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A recent study suggests that modest caffeine consumption may be associated with a significantly lower relative risk of basal cell carcinoma.
A recent study in Cancer Research suggests that modest caffeine consumption may be associated with a significantly lower relative risk of basal cell carcinoma (BCC).
Researchers led by Jilali Han, PhD, of Harvard University and Brigham and Women’s Hospital, examined data from the Nurses’ Health Study (NHS) and the Health Professionals Follow-up Study (HPFS), which together provided information on caffeine intake for 112,897 participants between 1984 and 2006. Skin cancer risk factors were obtained from questionnaires in both cohorts in the 1980s, and identification was conducted routinely in both groups at 24 years in the NHS and 22 years in the HPFS.
Researchers confirmed 22,786 cases of BCC, 1,953 cases of squamous cell carcinoma (SCC), and 741 cases of melanoma. After stratifying study participants into quintiles of daily caffeine consumption, ranging from 31 mg to 604 mg in NHS and 8 mg to 584 mg in the HPFS, the investigators found that people who consumed more than 3 cups of coffee a month had a 17% reduction in the relative risk of BCC versus individuals who drank less than 1 cup per month.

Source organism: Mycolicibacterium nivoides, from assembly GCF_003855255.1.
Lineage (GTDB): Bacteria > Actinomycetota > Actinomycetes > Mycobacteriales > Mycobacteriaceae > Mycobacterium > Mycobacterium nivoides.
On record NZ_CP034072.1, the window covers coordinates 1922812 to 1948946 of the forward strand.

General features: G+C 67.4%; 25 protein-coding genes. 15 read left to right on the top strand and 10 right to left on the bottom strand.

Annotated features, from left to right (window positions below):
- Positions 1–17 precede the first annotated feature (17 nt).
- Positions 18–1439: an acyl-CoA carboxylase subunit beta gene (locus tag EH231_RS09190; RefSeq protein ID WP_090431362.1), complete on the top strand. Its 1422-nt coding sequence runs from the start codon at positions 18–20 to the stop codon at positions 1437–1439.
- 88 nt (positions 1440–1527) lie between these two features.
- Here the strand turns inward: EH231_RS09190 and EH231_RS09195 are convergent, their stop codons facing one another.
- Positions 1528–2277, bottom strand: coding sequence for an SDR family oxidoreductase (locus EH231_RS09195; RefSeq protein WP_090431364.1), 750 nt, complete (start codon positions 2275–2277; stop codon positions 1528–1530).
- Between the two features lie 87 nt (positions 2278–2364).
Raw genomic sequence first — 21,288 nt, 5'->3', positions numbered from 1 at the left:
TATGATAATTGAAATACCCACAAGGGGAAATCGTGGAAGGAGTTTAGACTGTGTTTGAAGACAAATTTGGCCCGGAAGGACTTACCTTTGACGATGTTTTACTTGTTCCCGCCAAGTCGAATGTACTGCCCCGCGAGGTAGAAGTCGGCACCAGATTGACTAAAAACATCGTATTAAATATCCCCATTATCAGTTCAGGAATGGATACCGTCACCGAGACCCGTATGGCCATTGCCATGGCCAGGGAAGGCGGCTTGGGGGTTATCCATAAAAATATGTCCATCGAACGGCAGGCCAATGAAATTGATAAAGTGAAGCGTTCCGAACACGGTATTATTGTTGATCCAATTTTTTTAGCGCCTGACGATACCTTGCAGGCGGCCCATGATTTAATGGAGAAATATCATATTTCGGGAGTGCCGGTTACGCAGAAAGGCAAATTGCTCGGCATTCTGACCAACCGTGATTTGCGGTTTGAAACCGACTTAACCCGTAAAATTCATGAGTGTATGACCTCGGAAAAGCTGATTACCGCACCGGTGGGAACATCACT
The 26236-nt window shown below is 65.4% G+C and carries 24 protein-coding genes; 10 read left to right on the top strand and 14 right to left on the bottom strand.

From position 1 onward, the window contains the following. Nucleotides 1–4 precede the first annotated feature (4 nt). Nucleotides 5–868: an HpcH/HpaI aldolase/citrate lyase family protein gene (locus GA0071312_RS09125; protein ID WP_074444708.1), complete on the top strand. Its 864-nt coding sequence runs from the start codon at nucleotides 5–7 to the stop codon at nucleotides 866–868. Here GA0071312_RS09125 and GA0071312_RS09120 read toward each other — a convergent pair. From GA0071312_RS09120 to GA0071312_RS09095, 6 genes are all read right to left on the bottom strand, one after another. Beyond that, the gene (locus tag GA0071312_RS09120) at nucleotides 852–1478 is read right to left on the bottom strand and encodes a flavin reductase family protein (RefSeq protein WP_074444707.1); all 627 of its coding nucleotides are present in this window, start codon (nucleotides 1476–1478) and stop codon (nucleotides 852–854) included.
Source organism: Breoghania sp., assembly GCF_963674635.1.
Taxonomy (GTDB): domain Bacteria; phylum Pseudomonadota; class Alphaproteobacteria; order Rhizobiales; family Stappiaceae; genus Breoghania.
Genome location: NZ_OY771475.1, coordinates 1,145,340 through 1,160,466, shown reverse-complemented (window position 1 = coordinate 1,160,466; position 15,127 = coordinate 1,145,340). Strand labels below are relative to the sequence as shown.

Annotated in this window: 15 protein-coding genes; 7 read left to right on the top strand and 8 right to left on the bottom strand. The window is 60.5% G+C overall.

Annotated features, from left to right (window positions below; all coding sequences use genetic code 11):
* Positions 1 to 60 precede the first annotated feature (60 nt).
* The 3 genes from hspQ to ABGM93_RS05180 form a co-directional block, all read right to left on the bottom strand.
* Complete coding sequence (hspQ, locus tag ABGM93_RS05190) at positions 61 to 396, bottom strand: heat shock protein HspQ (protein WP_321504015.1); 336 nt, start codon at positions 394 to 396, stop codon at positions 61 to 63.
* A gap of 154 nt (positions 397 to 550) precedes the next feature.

Although caffeine from coffee accounted for nearly 80% of total caffeine intake, caffeine from other sources was also inversely associated with BCC risk. The researchers found no association with caffeine intake and SCC or melanoma.
“Given that nearly one million new cases [of BCC] are diagnosed each year in the U.S., modification in daily dietary factors with even small protective effects may have great public health impact,” the authors wrote.